ghci 7.4.1 no longer loading .o files?

Simon Marlow marlowsd at
Fri Mar 2 10:08:11 CET 2012

On 02/03/2012 04:21, Evan Laforge wrote:
> On Tue, Feb 28, 2012 at 1:53 AM, Simon Marlow<marlowsd at>  wrote:
>> I don't see how we could avoid including -D, since it might really affect
>> the source of the module that GHC eventually sees.  We've never taken -D
>> into account before, and that was incorrect.  I can't explain the behaviour
>> you say you saw with older GHC's. unless your CPP flags only affected the
>> imports of the module.
> In fact, that's what I do.  I put system specific stuff or expensive
> stuff into a module and then do
> import qualified ExpensiveFeature
> #else
> import qualified StubbedOutFeature as ExpensiveFeature
> #endif
> I think this is a pretty common strategy.  I know it's common for
> os-specific stuff, e.g. filepath does this.  Although obviously for OS
> stuff we're not interested in saving recompilation :)
>> Well, one solution would be to take the hash of the source file after
>> preprocessing.  That would be accurate and would automatically take into
>> account -D and -I in a robust way.  It could also cause too much
>> recompilation, if for example a preprocessor injected some funny comments or
>> strings containing the date/time or detailed version numbers of components
>> (like the gcc version).
> By "take the hash of the source file" do you mean the hash of the
> textual contents, or the usual hash of the interface etc?  I assumed
> it was the latter, i.e. that the normal hash was taken after
> preprocessing.
> But suppose it's the former, I still think it's better than
> unconditional recompilation (which is what always including -D in the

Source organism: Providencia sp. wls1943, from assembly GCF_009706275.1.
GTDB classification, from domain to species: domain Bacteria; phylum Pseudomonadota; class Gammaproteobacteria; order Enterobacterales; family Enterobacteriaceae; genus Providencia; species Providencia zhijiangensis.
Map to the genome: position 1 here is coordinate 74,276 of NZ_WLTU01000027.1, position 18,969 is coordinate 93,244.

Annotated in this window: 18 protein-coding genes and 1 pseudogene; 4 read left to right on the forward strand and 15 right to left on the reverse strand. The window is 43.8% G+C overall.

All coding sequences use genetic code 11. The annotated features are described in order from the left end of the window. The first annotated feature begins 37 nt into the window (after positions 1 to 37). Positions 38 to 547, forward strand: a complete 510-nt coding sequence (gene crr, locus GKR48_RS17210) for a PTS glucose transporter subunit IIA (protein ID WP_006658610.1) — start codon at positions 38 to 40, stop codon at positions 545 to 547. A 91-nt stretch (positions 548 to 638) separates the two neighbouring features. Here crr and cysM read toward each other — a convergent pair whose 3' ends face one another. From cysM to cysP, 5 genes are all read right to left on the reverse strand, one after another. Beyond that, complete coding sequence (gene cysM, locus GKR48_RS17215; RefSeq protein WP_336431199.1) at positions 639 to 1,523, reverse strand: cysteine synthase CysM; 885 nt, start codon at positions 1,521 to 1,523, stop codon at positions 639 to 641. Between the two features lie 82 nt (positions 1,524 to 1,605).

> hash does, right?).  Unconditionally including -D in the hash either
> makes it *always* compile too much--and likely drastically too much,
> if you have one module out of 300 that switches out depending on a
> compile time flag, you'll still recompile all 300 when you change the
> flag.  And there's nothing you can really do about it if you're using
> --make.

There is a way around it: create a .h file containing "#define 
MY_SETTING", and have the Haskell code #include the .h file.  The 
recompilation checker does track .h files:

When you want to change the setting, just modify the .h file.  Make sure 
you don't #include the file in source code that doesn't depend on it.


>  If you try to get around that by using a build system that
> knows which files it has to recompile, then you get in a situation
> where the files have been compiled with different flags, and now ghci
> can't cope since it can't switch flags while loading.
> If your preprocessor does something like put the date in... well,
> firstly I think that's much less common than switching out module
> imports, since for the latter as far as I know CPP is the only way to
> do it, while for dates or version numbers you'd be better off with a
> config file anyway.  And it's still correct, right?  You changed your
> gcc version or date or whatever, if you want a module to have the
> build date then of course you have to rebuild the module every
> time---you got exactly what you asked for.  Even if for some reason
> you have a preprocessor that nondeterministically alters comments,
> taking the interface hash after preprocessing would handle that.  And
> come to think of it, these are CPP flags not some arbitrary pgmF...
> can CPP even do something like insert the current date without also
> changing its -D flags?

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